C.G. Drews's Reviews > Carry the Ocean

Carry the Ocean by Heidi Cullinan
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really liked it
bookshelves: new-adult, read-2018, ya-male-narrators, young-adult, autism, mental-illness, disability

This was such a sweet and quietly empowering book and I am all !!! about it! It was just really refreshing to read a disability book where it (a) was respectful, (b) the aim of the book wasn't to cure anyone, but instead to help them cope, and (c) it was super cuuuute.

It does hit you face-first with the dark sides of mental illness, but it actually spends most of the book building the characters. I find books like this usually spend the majority spiralling downwards. But it's 50/50 split and CAN I SAY HOW REFRESHING THAT IS.

It's dual narrated by Jeremey (who has depression/clinical anxiety) and Emmett (who has autism). And they are both THE SWEETEST. Jeremey is like a literal cinnamon Hufflepuff of the world and his anxiety is so severe and he's very low-functioning. Emmett is really really intense and I did love him, but he was a bit of a walking autistic-stereotype being super smart/into trains/white male etc etc. But their relationship was so pure and actually open?! Like full of communication, despite communicating being BOTH one of their biggest struggles. (I loved all the sign language! I agree that everyone should be able to learn sign.) Emmett's parents were so so supportive while Jeremey's were constantly forcing him to be "normal" which put him in such a dark place it nearly ended very badly. I loved their relationship and how much respect there was even though they both mad mistakes. (This is NA, not YA, so there is sex).

The anxiety/depression AND autism rep was so spot on!! As someone who has all three, it was nice to say such good rep. Actually it was unbelievably emotional to see it really unpack and understand what it's like.

It also:
☆ had a lot of therapy sessions on page where you got to see excellent/caring therapists
☆ it actually TALKED THROUGH issues and went into detail about therapy
☆ there was so much "stop saying you're stupid" and "stop saying you're broken"
☆ it has happy queers!!
☆ it also has a TON of other disability rep (later includes a snarky quadriplegic boy who is the best)
☆ shows SO SO MUCH of underrated struggles that people go through with mental health issues or disabilities...like the stuff that those of us who struggle with this know ... but it doesn't get talked about or presented in media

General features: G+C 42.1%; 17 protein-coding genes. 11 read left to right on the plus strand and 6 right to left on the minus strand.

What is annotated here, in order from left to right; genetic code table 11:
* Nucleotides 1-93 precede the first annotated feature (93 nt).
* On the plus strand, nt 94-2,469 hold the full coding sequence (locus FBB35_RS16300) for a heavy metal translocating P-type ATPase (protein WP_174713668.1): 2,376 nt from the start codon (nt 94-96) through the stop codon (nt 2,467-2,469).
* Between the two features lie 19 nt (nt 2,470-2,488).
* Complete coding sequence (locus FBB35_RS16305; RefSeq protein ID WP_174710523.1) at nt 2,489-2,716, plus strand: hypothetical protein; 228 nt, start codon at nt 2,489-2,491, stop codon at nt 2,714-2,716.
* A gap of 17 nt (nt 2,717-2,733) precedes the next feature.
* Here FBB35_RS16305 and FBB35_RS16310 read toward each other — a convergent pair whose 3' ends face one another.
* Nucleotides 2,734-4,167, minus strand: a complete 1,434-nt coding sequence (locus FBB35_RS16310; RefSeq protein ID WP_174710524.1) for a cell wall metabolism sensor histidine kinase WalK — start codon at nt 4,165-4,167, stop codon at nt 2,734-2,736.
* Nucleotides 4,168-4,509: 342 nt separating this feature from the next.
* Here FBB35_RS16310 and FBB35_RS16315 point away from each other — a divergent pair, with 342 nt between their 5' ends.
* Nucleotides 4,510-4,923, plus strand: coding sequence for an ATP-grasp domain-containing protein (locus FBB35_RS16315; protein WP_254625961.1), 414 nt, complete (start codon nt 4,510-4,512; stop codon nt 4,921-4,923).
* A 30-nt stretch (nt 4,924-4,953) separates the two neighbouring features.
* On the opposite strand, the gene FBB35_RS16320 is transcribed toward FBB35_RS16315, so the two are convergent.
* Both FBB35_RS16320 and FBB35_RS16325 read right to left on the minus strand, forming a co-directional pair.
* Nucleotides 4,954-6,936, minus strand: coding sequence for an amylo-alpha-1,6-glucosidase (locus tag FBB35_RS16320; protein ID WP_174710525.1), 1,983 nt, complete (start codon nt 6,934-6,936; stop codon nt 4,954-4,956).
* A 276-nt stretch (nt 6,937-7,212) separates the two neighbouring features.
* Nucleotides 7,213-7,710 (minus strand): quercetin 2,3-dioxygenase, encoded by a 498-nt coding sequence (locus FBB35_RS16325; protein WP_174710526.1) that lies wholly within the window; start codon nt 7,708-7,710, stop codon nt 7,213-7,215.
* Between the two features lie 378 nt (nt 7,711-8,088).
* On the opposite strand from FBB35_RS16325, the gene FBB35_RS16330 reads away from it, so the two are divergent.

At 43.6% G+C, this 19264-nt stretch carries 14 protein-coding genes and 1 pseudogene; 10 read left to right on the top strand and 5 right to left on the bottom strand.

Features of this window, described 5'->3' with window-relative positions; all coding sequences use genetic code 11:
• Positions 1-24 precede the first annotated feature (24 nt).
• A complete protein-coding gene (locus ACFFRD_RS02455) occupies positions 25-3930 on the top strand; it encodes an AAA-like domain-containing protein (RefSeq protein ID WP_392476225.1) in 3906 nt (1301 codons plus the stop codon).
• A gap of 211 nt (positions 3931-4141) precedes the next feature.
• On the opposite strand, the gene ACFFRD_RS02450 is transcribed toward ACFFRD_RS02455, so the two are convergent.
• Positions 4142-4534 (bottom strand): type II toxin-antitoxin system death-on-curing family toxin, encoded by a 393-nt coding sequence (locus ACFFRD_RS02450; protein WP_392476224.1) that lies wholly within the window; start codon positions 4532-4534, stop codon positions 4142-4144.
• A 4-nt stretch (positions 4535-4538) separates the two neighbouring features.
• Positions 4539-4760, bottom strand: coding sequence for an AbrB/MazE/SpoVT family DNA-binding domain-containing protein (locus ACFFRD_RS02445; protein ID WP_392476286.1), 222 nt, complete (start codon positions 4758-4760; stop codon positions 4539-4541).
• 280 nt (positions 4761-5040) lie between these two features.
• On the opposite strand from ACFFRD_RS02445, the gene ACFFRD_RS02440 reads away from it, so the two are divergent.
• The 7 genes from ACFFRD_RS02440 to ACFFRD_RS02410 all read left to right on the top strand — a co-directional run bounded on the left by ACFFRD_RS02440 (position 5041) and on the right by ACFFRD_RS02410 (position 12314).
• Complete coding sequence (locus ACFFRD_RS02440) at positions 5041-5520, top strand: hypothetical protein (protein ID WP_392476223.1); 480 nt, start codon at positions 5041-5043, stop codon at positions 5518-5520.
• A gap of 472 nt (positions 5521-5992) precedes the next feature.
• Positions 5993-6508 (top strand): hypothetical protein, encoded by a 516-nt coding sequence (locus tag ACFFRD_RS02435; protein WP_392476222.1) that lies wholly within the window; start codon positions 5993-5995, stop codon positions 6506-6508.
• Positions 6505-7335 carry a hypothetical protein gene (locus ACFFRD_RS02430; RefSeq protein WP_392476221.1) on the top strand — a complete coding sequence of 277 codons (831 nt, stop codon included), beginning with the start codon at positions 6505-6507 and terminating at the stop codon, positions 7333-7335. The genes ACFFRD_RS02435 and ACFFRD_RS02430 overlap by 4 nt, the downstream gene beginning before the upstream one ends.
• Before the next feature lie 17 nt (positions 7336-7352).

☆ also it showed different types of autism (!!)
☆ it focuses on disability in people over 18 (which is a demographic that is highly ignored and expected to "fix themselves")
☆ so good, son, so so good

"So why not the full 5-stars, hm?" we say while staring at me steadily.
Okay okay so hear me out. I found it frustrating how rich everyone was. It felt so convenient to have every need met because they could just pay for it.. Also the plot had no climax, it was just...so smooth? The writing also did a few tacky "but wait there's more!" things and it was just...ehhh. (view spoiler)

Definite recommend from me! It's wholesome, it's cute, it's so powerful with messages of self-acceptance and the: "You are okay to be YOU". Which should be the underlying theme of any disability or mental illness book. I love love love that it showed so much depth to the conditions. That these boys were complex and sweet and flawed and so relatable.

Also the Ocean Metaphor was amazing! There is no "ocean" in this book hahah, but the metaphor is: everyone has to carry a bucket of water. Some people's buckets are too heavy. Sometimes they spill them. Sometimes they drop them. Some people carry their buckets just fine. Other people are literally trying to carry the whole ocean in their bucket and they can't. It's no wonder they fall over, they cry, they meltdown and breakdown. They need way way more buckets and other people to help them with their bucket and tHERE IS NO SHAME IN THIS. Because how on earth can you be expected to carry the whole ocean by yourself? You shouldn't have to. You are doing a good job trying as you are.


So you see, you can't say autism and know what someone is. Any more than you can say boy or man and think you know a guy.

"It's perfectly fine to feel stronger or better with Emmett or any friend or loved one. But you must never let them be the only way you'er stable. People are good medicine, but they can't be your foundation of functionality. You must build that yourself."

"Fixed is a dangerous term. This isn't a little box were' ticking so I can give you a different coloured pill. This isn't an infection we're eradicating. We've been treating you and finding solutions for your situation since the day we had our first session. These are life-long conditions. Right now the condition most difficult for you to manage is anxiety. So let's talk about what's making you anxious."

"You're the one who decides what a good life is. What enough trying is. What happy is."
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Reading Progress

April 5, 2018 – Shelved as: to-read
April 5, 2018 – Shelved
June 13, 2018 – Started Reading
June 14, 2018 –
page 162
60.45% "The anxiety and autism rep of these two boys is amazing and I MIGHT CRY 😭💛it's incredible to read a book that actually gets it holy heck"
June 15, 2018 – Shelved as: new-adult
June 15, 2018 – Shelved as: read-2018
June 15, 2018 – Shelved as: ya-male-narrators
June 15, 2018 – Shelved as: young-adult
June 15, 2018 – Shelved as: autism
June 15, 2018 – Shelved as: mental-illness
June 15, 2018 – Shelved as: disability
June 15, 2018 – Finished Reading

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